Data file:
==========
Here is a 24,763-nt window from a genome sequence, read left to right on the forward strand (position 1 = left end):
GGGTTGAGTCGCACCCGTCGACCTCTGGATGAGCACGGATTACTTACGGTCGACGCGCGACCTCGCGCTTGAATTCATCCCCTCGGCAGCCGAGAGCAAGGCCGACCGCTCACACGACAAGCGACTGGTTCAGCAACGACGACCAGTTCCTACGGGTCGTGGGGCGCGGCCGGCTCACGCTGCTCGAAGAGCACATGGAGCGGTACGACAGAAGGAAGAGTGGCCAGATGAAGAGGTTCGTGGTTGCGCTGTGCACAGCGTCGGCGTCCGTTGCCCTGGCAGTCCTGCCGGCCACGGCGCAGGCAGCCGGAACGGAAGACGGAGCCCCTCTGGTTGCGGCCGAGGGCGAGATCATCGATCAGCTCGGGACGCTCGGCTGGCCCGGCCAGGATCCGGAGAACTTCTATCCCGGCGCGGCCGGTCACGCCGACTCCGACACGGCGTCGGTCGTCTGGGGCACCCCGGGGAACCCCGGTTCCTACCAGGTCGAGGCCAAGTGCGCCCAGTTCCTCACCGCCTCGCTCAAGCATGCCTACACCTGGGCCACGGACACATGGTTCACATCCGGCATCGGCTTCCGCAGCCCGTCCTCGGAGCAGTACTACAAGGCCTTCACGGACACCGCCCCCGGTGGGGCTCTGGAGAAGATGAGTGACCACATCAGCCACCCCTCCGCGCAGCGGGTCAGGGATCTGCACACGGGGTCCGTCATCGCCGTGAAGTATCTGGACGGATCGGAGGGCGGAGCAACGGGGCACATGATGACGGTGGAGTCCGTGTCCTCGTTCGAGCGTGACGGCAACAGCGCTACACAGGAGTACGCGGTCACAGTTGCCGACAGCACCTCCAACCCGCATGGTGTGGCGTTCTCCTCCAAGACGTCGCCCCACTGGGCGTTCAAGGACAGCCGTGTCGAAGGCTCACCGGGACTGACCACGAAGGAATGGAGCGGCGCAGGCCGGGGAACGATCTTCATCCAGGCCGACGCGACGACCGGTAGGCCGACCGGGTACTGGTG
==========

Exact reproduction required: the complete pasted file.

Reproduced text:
Here is a 24,763-nt window from a genome sequence, read left to right on the forward strand (position 1 = left end):
GGGTTGAGTCGCACCCGTCGACCTCTGGATGAGCACGGATTACTTACGGTCGACGCGCGACCTCGCGCTTGAATTCATCCCCTCGGCAGCCGAGAGCAAGGCCGACCGCTCACACGACAAGCGACTGGTTCAGCAACGACGACCAGTTCCTACGGGTCGTGGGGCGCGGCCGGCTCACGCTGCTCGAAGAGCACATGGAGCGGTACGACAGAAGGAAGAGTGGCCAGATGAAGAGGTTCGTGGTTGCGCTGTGCACAGCGTCGGCGTCCGTTGCCCTGGCAGTCCTGCCGGCCACGGCGCAGGCAGCCGGAACGGAAGACGGAGCCCCTCTGGTTGCGGCCGAGGGCGAGATCATCGATCAGCTCGGGACGCTCGGCTGGCCCGGCCAGGATCCGGAGAACTTCTATCCCGGCGCGGCCGGTCACGCCGACTCCGACACGGCGTCGGTCGTCTGGGGCACCCCGGGGAACCCCGGTTCCTACCAGGTCGAGGCCAAGTGCGCCCAGTTCCTCACCGCCTCGCTCAAGCATGCCTACACCTGGGCCACGGACACATGGTTCACATCCGGCATCGGCTTCCGCAGCCCGTCCTCGGAGCAGTACTACAAGGCCTTCACGGACACCGCCCCCGGTGGGGCTCTGGAGAAGATGAGTGACCACATCAGCCACCCCTCCGCGCAGCGGGTCAGGGATCTGCACACGGGGTCCGTCATCGCCGTGAAGTATCTGGACGGATCGGAGGGCGGAGCAACGGGGCACATGATGACGGTGGAGTCCGTGTCCTCGTTCGAGCGTGACGGCAACAGCGCTACACAGGAGTACGCGGTCACAGTTGCCGACAGCACCTCCAACCCGCATGGTGTGGCGTTCTCCTCCAAGACGTCGCCCCACTGGGCGTTCAAGGACAGCCGTGTCGAAGGCTCACCGGGACTGACCACGAAGGAATGGAGCGGCGCAGGCCGGGGAACGATCTTCATCCAGGCCGACGCGACGACCGGTAGGCCGACCGGGTACTGGTG